In what may be the first of its kind, the State Government has decided to rope in a conservation architect to advise on the restoration of the fire-ravaged Khalsa Mahal at Chepauk Palace. This is perhaps an indication that the Government has come to accept that its conventional (read PWD) methods will not work in heritage conservation. If that is so, it is indeed a welcome development.
Initiating the process recently, the Government has invited expressions of interest from conservation architects. The selected professional will have to work on a conceptual plan, architectural and structural designs, and prepare detailed estimates. Tenders will then be floated for the actual execution and the architect will be closely involved in the final work. It is learnt that the Government intends to closely watch this project as a pilot and this may lead the way for future conservation efforts as well.
This is a marked departure from earlier practice. Till now, all conservation projects by the Government have more or less been worked on the same basis as new constructions. The same procedures and rates apply. With the PWD not having any conservation experts on its roles, work on restoration of Government-owned heritage buildings has been shoddy, at best. That these are very hardy and robust structures that manage to survive despite such treatment is another matter altogether. The strict adherence to Government rates for heritage restoration is also an impossibility. Most often, the true nature and extent of damage reveals itself only after work has actually begun. This calls for a flexibility in cost estimates which is not permissible at present.
Chepauk Palace, which is arguably the first example of Indo-Saracenic style of architecture, was ravaged by a fire in early January this year. Its subsequent story is in itself a tale of how heritage restoration is gradually acquiring centre-stage. After an initial and hasty announcement that the building was beyond redemption and would be demolished, better sense prevailed. A team of three experts was put together by the Government. Though the composition of the team was a subject of controversy, it did submit a report that recommended conservation and restoration. The exact nature of the restoration is, however, rather nebulously given in the report and it remains to be seen as to how exactly this will pan out on the ground. Much will depend on the conservation architect selected and what weight his/her opinion will carry.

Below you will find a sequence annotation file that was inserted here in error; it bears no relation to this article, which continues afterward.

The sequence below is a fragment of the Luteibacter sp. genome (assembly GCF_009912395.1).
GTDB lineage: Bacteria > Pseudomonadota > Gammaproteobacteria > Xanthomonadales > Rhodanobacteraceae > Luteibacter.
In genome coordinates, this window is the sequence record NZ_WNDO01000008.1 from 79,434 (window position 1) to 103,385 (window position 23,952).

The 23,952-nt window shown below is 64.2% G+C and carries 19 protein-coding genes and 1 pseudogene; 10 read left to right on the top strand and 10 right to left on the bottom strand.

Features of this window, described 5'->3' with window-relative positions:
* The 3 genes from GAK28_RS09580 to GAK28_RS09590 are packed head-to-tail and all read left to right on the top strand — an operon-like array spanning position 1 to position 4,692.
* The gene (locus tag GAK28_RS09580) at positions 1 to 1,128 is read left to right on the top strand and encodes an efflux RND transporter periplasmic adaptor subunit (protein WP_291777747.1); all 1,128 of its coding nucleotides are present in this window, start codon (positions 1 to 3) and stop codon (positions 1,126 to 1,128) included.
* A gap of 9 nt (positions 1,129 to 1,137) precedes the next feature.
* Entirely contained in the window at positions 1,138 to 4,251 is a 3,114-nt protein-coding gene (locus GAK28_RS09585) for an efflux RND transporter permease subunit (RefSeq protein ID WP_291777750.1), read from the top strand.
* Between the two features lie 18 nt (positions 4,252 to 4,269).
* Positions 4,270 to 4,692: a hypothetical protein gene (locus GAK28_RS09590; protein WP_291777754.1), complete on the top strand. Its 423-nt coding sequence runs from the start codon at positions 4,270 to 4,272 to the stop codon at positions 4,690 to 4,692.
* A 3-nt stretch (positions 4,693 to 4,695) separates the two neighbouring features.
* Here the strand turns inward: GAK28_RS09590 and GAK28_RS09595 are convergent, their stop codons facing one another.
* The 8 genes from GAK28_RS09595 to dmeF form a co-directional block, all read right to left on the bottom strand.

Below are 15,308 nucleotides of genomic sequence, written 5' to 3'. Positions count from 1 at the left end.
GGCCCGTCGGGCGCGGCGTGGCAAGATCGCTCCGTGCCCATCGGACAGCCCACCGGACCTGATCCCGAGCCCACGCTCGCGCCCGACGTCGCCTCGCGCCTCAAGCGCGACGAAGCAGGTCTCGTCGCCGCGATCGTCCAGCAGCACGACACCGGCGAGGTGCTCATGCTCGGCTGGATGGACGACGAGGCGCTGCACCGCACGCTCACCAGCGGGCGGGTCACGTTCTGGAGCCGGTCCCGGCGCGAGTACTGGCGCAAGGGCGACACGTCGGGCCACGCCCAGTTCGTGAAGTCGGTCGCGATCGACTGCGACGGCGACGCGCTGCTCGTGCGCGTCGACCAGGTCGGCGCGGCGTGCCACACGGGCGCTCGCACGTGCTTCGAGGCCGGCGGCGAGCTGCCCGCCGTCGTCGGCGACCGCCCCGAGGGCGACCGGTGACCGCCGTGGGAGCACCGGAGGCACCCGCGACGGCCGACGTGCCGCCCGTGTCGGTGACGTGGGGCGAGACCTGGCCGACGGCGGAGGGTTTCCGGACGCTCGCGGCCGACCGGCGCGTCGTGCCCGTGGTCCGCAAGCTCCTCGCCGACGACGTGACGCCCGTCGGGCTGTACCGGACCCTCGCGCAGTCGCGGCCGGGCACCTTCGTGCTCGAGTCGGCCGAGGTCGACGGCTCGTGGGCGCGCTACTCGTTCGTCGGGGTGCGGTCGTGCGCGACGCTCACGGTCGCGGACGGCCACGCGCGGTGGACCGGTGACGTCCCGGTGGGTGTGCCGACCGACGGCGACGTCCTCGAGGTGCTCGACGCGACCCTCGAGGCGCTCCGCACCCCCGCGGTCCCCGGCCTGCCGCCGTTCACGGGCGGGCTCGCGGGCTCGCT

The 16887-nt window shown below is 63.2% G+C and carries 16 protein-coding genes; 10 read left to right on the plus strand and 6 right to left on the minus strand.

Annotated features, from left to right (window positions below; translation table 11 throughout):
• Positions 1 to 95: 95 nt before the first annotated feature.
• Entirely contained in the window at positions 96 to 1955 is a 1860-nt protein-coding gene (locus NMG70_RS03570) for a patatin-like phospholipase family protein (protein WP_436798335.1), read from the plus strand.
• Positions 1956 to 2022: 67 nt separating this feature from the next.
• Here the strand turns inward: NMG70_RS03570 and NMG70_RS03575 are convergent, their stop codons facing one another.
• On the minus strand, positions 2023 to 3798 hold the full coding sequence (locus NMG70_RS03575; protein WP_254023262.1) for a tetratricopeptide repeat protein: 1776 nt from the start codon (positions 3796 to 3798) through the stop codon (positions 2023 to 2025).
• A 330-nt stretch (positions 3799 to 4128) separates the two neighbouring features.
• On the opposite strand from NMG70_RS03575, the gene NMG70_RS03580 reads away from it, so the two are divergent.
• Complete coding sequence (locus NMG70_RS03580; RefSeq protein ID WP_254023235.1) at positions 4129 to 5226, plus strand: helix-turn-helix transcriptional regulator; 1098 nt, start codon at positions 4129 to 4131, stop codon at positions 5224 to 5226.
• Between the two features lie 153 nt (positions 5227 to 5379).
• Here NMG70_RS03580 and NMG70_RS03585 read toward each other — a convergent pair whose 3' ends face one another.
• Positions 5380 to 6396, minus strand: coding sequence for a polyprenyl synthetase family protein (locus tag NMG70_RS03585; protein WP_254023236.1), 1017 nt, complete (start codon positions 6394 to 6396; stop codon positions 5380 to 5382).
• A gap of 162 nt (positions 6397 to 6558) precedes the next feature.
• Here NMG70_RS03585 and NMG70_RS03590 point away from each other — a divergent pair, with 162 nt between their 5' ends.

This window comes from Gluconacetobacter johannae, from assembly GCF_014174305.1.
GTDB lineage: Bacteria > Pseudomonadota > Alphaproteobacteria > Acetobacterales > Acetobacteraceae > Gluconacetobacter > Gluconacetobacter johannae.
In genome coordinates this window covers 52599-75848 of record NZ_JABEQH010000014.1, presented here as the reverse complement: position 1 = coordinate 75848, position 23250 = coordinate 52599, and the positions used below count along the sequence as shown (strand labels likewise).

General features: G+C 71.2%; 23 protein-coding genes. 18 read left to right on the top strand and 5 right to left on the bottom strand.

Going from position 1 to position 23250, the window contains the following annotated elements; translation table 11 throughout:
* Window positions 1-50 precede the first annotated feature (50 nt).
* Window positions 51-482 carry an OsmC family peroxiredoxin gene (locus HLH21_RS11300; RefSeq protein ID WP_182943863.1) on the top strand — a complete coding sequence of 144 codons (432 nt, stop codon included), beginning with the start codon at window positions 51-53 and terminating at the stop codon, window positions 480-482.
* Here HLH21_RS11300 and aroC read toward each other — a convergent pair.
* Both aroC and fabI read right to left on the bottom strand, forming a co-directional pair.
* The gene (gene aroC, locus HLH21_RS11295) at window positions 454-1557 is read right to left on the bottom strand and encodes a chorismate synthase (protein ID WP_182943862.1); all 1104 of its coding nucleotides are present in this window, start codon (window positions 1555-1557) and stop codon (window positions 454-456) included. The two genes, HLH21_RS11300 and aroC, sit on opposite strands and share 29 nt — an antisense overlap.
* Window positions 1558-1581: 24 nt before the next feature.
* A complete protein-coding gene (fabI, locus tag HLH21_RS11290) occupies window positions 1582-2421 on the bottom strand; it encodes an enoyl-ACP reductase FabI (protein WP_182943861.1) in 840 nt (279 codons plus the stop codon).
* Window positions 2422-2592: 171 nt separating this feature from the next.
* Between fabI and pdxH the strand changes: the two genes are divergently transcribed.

If this project is successful, Chepauk Palace can claim yet another first to its credit. It will be the first fire-ravaged heritage building in the State to be professionally restored. Moore Market, Gandhi Illam and Spencers’ are all examples of buildings that were gutted but what could have been conserved had there been a vision and a will. Perhaps Chepauk Palace will show the way, as it did by way of architecture in the erstwhile British empire for almost two centuries.
One last thought, though. In report about these government plans, the word ‘rebuilt’ has been used several times. We hope/restoration is what is planned and not pulling it all down and building a replica – which is what ‘rebuilding’ implies.